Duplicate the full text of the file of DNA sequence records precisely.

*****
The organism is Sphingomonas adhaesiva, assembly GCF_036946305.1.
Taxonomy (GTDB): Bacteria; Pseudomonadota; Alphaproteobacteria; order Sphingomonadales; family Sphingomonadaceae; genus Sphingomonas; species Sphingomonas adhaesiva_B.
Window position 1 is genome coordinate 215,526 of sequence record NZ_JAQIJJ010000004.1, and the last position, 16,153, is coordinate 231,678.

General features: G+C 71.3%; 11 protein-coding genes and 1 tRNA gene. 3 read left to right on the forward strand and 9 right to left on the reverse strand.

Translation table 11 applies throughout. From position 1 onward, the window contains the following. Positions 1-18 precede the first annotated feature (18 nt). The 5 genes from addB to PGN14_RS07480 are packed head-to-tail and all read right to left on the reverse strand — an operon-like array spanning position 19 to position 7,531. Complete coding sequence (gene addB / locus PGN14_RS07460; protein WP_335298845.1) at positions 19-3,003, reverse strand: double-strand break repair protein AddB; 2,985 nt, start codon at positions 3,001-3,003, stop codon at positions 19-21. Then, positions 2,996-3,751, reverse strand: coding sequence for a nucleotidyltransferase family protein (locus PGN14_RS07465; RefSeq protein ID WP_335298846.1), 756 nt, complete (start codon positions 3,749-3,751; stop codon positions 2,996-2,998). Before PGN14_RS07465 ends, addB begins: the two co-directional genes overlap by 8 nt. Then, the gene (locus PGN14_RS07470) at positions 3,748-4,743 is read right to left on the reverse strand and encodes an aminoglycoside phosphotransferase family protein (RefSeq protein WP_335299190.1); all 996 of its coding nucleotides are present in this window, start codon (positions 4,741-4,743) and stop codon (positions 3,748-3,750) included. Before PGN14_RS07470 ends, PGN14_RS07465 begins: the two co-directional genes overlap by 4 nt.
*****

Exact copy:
The organism is Sphingomonas adhaesiva, assembly GCF_036946305.1.
Taxonomy (GTDB): Bacteria; Pseudomonadota; Alphaproteobacteria; order Sphingomonadales; family Sphingomonadaceae; genus Sphingomonas; species Sphingomonas adhaesiva_B.
Window position 1 is genome coordinate 215,526 of sequence record NZ_JAQIJJ010000004.1, and the last position, 16,153, is coordinate 231,678.

General features: G+C 71.3%; 11 protein-coding genes and 1 tRNA gene. 3 read left to right on the forward strand and 9 right to left on the reverse strand.

Translation table 11 applies throughout. From position 1 onward, the window contains the following. Positions 1-18 precede the first annotated feature (18 nt). The 5 genes from addB to PGN14_RS07480 are packed head-to-tail and all read right to left on the reverse strand — an operon-like array spanning position 19 to position 7,531. Complete coding sequence (gene addB / locus PGN14_RS07460; protein WP_335298845.1) at positions 19-3,003, reverse strand: double-strand break repair protein AddB; 2,985 nt, start codon at positions 3,001-3,003, stop codon at positions 19-21. Then, positions 2,996-3,751, reverse strand: coding sequence for a nucleotidyltransferase family protein (locus PGN14_RS07465; RefSeq protein ID WP_335298846.1), 756 nt, complete (start codon positions 3,749-3,751; stop codon positions 2,996-2,998). Before PGN14_RS07465 ends, addB begins: the two co-directional genes overlap by 8 nt. Then, the gene (locus PGN14_RS07470) at positions 3,748-4,743 is read right to left on the reverse strand and encodes an aminoglycoside phosphotransferase family protein (RefSeq protein WP_335299190.1); all 996 of its coding nucleotides are present in this window, start codon (positions 4,741-4,743) and stop codon (positions 3,748-3,750) included. Before PGN14_RS07470 ends, PGN14_RS07465 begins: the two co-directional genes overlap by 4 nt.